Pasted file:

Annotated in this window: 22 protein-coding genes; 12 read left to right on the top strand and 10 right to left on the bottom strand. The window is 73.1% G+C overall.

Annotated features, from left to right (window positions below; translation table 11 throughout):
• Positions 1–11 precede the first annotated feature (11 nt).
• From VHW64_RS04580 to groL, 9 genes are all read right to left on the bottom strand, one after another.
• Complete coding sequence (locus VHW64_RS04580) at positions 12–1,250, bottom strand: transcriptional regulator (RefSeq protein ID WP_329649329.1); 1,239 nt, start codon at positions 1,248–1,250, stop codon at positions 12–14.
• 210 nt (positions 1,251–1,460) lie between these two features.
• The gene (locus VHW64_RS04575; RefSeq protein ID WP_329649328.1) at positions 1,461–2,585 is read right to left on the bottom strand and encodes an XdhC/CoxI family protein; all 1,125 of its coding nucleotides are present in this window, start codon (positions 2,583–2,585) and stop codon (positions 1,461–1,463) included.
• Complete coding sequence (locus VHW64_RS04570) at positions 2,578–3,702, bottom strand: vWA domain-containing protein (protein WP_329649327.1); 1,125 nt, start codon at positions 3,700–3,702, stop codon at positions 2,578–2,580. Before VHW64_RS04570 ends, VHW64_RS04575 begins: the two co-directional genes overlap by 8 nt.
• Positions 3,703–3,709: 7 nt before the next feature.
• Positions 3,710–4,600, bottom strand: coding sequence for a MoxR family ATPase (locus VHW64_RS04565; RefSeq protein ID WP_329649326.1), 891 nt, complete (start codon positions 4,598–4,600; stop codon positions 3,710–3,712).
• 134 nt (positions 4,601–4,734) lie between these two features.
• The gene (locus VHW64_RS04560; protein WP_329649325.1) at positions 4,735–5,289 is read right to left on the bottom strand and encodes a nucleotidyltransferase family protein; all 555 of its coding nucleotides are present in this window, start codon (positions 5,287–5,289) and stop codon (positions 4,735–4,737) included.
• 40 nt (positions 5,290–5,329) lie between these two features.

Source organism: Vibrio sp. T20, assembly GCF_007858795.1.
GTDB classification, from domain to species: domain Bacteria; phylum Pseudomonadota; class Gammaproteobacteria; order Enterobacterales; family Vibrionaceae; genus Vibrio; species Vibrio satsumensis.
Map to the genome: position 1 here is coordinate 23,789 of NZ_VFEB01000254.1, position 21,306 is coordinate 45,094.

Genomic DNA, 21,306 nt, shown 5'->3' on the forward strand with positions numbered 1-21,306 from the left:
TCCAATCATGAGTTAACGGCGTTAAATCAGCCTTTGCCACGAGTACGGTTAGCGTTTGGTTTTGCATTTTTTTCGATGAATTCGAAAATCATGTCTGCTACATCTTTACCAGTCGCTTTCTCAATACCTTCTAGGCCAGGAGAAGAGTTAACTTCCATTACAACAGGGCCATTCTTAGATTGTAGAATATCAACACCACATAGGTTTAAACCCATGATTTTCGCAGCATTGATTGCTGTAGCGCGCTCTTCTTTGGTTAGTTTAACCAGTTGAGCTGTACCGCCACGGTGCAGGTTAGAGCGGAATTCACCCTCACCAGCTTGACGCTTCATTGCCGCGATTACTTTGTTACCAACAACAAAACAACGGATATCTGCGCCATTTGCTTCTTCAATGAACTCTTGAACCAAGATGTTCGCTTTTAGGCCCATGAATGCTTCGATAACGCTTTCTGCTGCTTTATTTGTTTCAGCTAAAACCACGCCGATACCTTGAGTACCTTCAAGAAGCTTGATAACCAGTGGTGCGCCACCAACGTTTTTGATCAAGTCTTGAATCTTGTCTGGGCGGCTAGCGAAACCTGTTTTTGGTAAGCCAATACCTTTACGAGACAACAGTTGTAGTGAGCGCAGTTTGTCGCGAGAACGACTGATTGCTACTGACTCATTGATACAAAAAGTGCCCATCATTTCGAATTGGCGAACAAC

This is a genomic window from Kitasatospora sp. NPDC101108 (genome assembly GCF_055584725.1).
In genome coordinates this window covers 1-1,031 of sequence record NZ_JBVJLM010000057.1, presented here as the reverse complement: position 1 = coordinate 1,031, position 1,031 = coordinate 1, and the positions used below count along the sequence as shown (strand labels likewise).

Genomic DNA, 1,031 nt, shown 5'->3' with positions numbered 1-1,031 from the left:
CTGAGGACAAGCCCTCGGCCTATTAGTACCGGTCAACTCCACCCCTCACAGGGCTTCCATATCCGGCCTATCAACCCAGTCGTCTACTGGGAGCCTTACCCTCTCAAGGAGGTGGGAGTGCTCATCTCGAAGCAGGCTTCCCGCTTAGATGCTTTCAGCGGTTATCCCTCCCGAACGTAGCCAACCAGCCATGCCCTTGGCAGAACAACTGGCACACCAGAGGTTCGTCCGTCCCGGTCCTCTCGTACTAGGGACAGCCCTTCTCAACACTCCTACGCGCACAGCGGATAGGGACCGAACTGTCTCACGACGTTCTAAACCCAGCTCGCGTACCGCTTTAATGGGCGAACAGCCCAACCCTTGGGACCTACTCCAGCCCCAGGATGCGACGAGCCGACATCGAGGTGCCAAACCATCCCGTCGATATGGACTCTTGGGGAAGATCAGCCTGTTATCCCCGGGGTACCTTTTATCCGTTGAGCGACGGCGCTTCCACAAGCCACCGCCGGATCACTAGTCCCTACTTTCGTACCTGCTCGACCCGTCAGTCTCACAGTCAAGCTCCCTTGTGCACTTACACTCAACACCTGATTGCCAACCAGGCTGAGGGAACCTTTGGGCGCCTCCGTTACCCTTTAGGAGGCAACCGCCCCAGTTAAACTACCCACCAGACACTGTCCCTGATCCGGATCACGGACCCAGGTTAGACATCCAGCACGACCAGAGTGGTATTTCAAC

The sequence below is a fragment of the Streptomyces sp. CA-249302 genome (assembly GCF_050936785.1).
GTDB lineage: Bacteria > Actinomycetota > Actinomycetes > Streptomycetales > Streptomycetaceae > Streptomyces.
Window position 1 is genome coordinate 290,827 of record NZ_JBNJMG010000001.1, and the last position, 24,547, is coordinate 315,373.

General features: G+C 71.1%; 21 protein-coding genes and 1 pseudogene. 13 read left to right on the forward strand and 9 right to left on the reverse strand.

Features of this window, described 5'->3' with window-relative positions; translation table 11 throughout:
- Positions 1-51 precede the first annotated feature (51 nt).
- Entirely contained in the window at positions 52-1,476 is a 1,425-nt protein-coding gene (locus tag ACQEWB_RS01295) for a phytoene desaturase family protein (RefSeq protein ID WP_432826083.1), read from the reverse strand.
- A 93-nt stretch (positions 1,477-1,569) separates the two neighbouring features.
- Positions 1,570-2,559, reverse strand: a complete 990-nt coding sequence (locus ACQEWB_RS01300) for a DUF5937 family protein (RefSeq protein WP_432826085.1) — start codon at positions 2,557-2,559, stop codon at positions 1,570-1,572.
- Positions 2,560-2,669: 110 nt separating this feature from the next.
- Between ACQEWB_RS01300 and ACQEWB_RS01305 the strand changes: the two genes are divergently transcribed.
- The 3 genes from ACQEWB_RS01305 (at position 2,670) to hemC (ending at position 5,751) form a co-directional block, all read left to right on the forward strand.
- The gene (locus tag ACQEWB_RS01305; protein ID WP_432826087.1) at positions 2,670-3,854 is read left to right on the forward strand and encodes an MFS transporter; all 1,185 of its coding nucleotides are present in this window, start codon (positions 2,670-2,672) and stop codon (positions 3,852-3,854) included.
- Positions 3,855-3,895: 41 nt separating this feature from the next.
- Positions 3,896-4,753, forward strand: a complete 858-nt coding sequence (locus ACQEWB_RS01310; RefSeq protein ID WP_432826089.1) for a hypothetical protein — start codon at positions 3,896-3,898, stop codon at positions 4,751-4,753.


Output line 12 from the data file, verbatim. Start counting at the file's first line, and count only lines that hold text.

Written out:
• The gene (locus VHW64_RS04560; protein WP_329649325.1) at positions 4,735–5,289 is read right to left on the bottom strand and encodes a nucleotidyltransferase family protein; all 555 of its coding nucleotides are present in this window, start codon (positions 5,287–5,289) and stop codon (positions 4,735–4,737) included.